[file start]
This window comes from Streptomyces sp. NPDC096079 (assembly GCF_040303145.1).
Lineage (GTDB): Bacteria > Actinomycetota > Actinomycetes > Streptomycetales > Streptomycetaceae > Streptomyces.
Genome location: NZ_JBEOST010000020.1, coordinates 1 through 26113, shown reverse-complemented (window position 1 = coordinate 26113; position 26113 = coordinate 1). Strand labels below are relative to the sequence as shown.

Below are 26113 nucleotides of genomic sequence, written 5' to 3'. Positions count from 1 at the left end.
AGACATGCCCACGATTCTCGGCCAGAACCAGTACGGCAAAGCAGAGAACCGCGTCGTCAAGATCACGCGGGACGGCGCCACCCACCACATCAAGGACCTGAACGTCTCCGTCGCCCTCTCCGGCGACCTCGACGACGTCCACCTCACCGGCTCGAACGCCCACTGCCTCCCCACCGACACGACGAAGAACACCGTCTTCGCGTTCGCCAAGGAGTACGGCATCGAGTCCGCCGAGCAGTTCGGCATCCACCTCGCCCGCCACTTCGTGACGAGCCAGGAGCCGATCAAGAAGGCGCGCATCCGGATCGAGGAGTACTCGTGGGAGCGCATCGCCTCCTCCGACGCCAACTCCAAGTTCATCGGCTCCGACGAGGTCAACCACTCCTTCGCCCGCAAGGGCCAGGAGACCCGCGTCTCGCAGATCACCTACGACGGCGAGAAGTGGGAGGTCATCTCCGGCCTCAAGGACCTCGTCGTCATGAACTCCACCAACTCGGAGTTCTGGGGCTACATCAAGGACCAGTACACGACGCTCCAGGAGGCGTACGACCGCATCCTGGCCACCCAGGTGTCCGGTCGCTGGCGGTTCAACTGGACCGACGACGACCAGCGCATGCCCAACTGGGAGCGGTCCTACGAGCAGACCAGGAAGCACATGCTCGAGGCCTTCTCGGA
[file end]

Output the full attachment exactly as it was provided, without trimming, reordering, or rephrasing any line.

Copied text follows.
This window comes from Streptomyces sp. NPDC096079 (assembly GCF_040303145.1).
Lineage (GTDB): Bacteria > Actinomycetota > Actinomycetes > Streptomycetales > Streptomycetaceae > Streptomyces.
Genome location: NZ_JBEOST010000020.1, coordinates 1 through 26113, shown reverse-complemented (window position 1 = coordinate 26113; position 26113 = coordinate 1). Strand labels below are relative to the sequence as shown.

Below are 26113 nucleotides of genomic sequence, written 5' to 3'. Positions count from 1 at the left end.
AGACATGCCCACGATTCTCGGCCAGAACCAGTACGGCAAAGCAGAGAACCGCGTCGTCAAGATCACGCGGGACGGCGCCACCCACCACATCAAGGACCTGAACGTCTCCGTCGCCCTCTCCGGCGACCTCGACGACGTCCACCTCACCGGCTCGAACGCCCACTGCCTCCCCACCGACACGACGAAGAACACCGTCTTCGCGTTCGCCAAGGAGTACGGCATCGAGTCCGCCGAGCAGTTCGGCATCCACCTCGCCCGCCACTTCGTGACGAGCCAGGAGCCGATCAAGAAGGCGCGCATCCGGATCGAGGAGTACTCGTGGGAGCGCATCGCCTCCTCCGACGCCAACTCCAAGTTCATCGGCTCCGACGAGGTCAACCACTCCTTCGCCCGCAAGGGCCAGGAGACCCGCGTCTCGCAGATCACCTACGACGGCGAGAAGTGGGAGGTCATCTCCGGCCTCAAGGACCTCGTCGTCATGAACTCCACCAACTCGGAGTTCTGGGGCTACATCAAGGACCAGTACACGACGCTCCAGGAGGCGTACGACCGCATCCTGGCCACCCAGGTGTCCGGTCGCTGGCGGTTCAACTGGACCGACGACGACCAGCGCATGCCCAACTGGGAGCGGTCCTACGAGCAGACCAGGAAGCACATGCTCGAGGCCTTCTCGGA